The National Energy Board released the results of its reconsideration report on the Trans Mountain Pipeline expansion project on Friday and is recommending approval with new conditions.

Approval of the Trans Mountain pipeline expansion was struck down by the Federal Court of Appeal in August of 2018.

The court said that the NEB’s review was flawed and that the federal government could not rely on it as a basis for its decision to approve the expansion.

It also stated that the federal government failed in its duty to engage in meaningful consultations with First Nations before approving the project and that there was no 'meaningful two-way dialogue.'

Last fall, Ottawa gave the NEB six months to redo its environmental review and the regulator restarted consultations with Indigenous groups from Canada and the United States.

The NEB was ordered to submit a report with full Indigenous evidence no later than February 22.

The report was delivered just after 10:00 a.m. MST and said the project is in the 'Canadian public interest and should be approved.'

The NEB will impose 156 conditions on the project, if approved by the federal government, and has made 16 new recommendations that relate to marine shipping.

The new recommendations include cumulative effects management for the Salish Sea, measures to offset underwater noise and marine oil spill response.

The regulator says the environmental damage from an oil spill off the west coast would be significant but that the risk is small and worth taking.

The report concluded that marine shipping is likely to have an adverse effect on the Southern resident killer whale and increase greenhouse gas emissions.

The NEB says those factors weighed heavily in its decision but that they can be ‘justified in the circumstances in light of the considerable benefits of the project and measures to minimize the effects.’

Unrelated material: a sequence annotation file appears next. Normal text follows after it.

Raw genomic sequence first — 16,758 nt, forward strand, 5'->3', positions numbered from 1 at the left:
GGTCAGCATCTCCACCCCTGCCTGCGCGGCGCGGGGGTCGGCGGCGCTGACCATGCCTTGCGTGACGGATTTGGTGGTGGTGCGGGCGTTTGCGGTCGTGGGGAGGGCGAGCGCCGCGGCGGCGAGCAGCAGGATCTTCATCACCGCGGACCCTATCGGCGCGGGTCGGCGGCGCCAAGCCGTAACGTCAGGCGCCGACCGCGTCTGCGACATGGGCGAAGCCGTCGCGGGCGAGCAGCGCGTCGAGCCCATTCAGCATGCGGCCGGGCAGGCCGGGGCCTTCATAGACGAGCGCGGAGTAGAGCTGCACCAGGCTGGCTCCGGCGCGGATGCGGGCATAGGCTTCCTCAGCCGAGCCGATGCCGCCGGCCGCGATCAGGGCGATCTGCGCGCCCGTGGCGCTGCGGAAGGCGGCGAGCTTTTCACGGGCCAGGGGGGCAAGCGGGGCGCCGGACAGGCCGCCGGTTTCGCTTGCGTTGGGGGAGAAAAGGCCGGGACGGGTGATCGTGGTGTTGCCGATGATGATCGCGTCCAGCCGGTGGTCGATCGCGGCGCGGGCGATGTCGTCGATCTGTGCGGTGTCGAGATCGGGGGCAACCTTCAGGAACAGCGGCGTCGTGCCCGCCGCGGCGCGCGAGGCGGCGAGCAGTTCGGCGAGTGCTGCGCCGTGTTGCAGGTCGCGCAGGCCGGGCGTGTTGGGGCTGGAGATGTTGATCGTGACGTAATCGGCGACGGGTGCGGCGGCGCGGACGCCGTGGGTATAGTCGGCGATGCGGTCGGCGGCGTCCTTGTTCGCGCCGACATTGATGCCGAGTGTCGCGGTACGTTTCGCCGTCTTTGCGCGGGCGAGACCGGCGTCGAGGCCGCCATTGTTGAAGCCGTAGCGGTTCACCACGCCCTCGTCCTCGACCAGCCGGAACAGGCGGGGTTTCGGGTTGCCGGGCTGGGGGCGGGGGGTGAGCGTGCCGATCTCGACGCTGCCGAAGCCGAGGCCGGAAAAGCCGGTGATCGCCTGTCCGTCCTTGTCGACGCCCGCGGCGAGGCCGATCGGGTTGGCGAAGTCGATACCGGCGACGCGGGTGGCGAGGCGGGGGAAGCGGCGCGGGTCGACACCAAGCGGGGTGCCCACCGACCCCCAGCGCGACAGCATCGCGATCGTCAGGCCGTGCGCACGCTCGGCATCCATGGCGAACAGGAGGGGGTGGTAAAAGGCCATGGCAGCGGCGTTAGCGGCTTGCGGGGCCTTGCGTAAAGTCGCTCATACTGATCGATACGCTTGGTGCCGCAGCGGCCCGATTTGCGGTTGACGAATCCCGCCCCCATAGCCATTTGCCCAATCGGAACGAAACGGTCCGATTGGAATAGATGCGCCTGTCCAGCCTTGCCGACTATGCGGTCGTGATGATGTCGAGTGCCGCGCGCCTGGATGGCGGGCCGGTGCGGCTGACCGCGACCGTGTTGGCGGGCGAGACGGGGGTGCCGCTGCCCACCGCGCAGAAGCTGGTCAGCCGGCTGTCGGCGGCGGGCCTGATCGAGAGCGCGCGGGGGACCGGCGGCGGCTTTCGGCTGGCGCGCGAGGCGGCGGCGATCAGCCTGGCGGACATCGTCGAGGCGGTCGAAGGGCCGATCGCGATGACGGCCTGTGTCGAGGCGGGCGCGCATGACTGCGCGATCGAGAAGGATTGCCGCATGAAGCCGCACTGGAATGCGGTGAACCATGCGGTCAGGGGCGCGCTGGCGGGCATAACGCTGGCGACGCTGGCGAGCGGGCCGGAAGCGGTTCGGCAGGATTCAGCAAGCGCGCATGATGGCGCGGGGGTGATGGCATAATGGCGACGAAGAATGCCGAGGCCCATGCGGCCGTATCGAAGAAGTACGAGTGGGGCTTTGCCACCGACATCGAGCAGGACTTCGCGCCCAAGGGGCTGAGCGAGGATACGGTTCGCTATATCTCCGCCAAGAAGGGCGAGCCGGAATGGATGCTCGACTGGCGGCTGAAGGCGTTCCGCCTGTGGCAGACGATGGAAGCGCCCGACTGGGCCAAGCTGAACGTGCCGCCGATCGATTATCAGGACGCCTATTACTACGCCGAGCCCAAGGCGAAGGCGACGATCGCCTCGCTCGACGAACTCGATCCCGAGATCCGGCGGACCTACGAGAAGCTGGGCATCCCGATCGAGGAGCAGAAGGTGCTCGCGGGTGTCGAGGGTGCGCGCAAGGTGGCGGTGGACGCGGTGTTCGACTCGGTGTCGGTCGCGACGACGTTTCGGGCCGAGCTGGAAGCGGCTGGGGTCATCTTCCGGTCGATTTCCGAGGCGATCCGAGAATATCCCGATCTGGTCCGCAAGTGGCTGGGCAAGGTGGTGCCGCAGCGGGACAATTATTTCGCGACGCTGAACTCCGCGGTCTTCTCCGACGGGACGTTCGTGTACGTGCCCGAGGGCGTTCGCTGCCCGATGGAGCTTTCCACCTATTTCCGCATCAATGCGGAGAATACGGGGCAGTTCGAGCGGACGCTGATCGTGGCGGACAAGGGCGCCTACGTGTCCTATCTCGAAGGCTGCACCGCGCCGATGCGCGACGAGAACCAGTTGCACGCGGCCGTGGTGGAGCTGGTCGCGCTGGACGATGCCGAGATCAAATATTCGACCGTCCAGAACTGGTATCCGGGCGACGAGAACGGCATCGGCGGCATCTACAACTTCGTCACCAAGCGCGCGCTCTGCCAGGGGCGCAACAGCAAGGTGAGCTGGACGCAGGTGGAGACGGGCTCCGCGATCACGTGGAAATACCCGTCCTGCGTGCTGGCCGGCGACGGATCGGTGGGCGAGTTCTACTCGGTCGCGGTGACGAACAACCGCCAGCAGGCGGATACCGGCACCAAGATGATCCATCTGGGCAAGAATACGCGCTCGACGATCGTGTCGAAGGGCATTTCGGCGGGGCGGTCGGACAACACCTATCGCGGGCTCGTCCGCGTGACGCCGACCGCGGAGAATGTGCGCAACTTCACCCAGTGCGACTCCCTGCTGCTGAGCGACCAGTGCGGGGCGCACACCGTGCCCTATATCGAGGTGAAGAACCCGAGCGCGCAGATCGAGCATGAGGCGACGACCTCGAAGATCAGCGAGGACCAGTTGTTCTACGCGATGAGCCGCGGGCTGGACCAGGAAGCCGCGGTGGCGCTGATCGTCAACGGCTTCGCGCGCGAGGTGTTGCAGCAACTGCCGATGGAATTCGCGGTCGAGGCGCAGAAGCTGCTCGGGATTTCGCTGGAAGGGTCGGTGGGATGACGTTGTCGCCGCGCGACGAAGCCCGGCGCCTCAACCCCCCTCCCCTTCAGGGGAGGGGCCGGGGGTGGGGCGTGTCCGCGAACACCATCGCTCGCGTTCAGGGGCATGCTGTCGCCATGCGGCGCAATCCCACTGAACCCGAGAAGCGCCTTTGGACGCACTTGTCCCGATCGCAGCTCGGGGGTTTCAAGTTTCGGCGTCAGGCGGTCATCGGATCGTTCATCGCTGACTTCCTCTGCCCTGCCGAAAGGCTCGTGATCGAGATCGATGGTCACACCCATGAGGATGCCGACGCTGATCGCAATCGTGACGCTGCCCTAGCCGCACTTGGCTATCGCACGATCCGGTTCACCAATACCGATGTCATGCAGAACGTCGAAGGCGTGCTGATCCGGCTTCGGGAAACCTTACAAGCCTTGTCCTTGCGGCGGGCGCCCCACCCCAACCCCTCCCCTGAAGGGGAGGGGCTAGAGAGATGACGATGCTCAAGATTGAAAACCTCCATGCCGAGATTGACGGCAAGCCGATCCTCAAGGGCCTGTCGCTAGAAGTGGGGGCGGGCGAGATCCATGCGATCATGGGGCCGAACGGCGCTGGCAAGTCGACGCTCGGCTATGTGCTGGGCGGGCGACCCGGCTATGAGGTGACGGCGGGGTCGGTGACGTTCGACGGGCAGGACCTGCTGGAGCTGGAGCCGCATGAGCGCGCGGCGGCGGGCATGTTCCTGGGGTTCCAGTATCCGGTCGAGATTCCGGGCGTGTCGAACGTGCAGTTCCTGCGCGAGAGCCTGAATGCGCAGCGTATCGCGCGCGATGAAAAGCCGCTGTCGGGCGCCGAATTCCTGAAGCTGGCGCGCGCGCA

Environmental groups were quick to react to the decision.

"Today's recommendation is the direct result of the Prime Minister's Office telling the NEB and federal bureaucrats to 'get to yes' on this project," Tzeporah Berman, director of the Vancouver environmental group,, said in a statement. "Scientific evidence filed with the NEB clearly shows that there is not enough data to ensure the safety of the marine environment ... and that the NEB failed to address the climate impacts of this project. The Trans Mountain Pipeline is not in the public interest and will never be built.”

A rally in support of the pipeline expansion project was held outside the NEB’s Calgary office on Friday morning.

Rally 4 Resources says taxpayers are footing the bill for the pipeline instead of the private sector and that the government has to be held accountable for committing billions of public dollars to the project.

They want shovels in the ground as soon as possible and for the project to be put back ‘into the hands of the private sector.’

“We are sick to death of what these governments have done. We’re sick to death of them not having the intelligence to move forward when projects are given approval and get them built,” said George Clark.

“That’s good news, maybe people are starting to listen,” said Maurice Carney.

“At the end of the day it will be to the benefit of Canada,” said Luis Rufo.

Cody Battershill, the founder of, says the project is one of the most consulted in history.

“We have to protect those killer whales but they don’t know the difference between an oil tanker and a cargo ship and a cruise ship and it’s really silly that we have a standard for the energy sector that is not applied anywhere else and we’ve seen that on Energy East, we’ve seen that on Bill C-69 and other policy decisions that are absolutely devastating our national economy,” he said.

He says he agrees that the approval of the pipeline project is in the country’s national interest and that Canada needs to get going on construction.

“Even when you get regulatory approval in Canada you still can’t get to work and you still can’t start construction. Why are we waiting another 90 days to play politics with the livelihoods of men and women and families across the country? This pipeline project is in the national interest, it’s going to protect the environment, let’s get back to work, let’s get shovels in the ground immediately, let’s not wait 90 days.”

Alberta Premier Rachel Notley responded to the recommendations and said they are sound and achievable.

“It’s a step, it’s not a victory but it is an important step because it’s one of the barriers that we were most concerned about after the federal court of appeal decision,” she said. “We have to not let it be politicized, we have to make sure we get it right so that when the project starts again, which I hope will happen, that it stays and that those shovels stay in the ground, that’s what all Canadians need to see happen.”

Cabinet will now have 90-days to decide whether the project should proceed but officials in Amarjeet Sohi's office have said a final decision won't be made until consultations are complete.